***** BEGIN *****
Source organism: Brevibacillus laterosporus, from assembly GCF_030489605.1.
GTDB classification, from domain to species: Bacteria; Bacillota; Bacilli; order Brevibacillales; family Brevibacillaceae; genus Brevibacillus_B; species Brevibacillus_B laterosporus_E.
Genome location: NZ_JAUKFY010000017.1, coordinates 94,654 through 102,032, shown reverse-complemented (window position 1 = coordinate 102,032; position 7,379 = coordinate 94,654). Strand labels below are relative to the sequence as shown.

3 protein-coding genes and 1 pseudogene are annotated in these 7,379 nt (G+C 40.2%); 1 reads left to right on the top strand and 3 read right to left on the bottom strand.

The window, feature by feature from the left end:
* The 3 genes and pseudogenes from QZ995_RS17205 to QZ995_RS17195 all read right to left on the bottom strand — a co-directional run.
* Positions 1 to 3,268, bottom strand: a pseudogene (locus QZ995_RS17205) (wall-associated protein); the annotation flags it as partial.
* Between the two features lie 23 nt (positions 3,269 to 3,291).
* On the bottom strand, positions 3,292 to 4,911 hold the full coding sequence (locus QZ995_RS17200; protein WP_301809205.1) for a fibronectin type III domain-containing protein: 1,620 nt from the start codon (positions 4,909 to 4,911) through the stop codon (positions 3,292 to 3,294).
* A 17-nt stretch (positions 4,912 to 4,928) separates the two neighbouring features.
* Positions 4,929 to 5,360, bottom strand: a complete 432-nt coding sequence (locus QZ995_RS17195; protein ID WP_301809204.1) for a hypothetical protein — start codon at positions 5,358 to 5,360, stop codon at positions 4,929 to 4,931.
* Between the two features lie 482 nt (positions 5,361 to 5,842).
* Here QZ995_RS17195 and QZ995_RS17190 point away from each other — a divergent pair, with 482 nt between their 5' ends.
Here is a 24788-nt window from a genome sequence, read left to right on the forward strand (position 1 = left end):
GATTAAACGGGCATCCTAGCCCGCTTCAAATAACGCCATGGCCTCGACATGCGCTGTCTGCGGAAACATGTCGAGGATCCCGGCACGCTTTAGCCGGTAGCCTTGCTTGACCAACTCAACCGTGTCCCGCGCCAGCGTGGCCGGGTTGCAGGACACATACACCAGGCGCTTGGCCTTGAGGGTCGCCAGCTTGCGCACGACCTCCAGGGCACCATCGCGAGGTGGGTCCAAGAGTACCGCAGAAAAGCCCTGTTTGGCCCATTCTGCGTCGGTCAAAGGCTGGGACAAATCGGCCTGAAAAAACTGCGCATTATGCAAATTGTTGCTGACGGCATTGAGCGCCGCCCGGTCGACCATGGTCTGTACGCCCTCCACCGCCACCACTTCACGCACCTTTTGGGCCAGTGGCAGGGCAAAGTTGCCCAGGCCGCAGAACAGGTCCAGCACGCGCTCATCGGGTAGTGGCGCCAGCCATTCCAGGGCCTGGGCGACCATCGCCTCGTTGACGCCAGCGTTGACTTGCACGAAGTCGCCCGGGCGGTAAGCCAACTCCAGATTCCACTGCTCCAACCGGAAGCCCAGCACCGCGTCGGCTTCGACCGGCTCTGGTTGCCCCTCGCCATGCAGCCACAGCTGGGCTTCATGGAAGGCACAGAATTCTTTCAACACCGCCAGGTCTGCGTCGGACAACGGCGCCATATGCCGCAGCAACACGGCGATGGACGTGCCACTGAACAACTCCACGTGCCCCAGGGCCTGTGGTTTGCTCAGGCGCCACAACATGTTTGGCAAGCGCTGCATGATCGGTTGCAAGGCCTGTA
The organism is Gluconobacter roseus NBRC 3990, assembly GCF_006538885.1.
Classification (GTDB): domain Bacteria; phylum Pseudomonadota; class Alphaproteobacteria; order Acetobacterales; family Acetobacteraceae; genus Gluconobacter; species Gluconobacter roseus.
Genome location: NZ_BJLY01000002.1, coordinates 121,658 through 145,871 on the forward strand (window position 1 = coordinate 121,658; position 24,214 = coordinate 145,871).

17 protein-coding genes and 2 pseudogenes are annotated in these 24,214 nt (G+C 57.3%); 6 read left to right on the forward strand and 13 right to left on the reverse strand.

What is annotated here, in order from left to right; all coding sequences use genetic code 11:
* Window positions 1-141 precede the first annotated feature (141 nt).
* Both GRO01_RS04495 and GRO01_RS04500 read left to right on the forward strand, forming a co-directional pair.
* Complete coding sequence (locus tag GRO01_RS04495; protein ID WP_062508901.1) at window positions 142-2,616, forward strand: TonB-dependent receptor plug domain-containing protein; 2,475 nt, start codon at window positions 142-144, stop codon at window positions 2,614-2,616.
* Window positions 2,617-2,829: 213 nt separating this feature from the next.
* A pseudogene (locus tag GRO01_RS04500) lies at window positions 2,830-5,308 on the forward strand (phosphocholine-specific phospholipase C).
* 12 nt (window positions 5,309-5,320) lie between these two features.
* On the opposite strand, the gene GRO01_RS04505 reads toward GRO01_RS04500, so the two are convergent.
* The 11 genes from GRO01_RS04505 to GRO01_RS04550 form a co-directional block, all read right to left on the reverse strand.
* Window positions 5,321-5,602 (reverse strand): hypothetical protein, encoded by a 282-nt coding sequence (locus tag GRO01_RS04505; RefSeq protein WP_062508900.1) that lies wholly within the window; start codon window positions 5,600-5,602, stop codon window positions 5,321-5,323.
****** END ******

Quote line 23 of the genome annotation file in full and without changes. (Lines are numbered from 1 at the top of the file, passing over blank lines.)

* Complete coding sequence (locus tag GRO01_RS04495; protein ID WP_062508901.1) at window positions 142-2,616, forward strand: TonB-dependent receptor plug domain-containing protein; 2,475 nt, start codon at window positions 142-144, stop codon at window positions 2,614-2,616.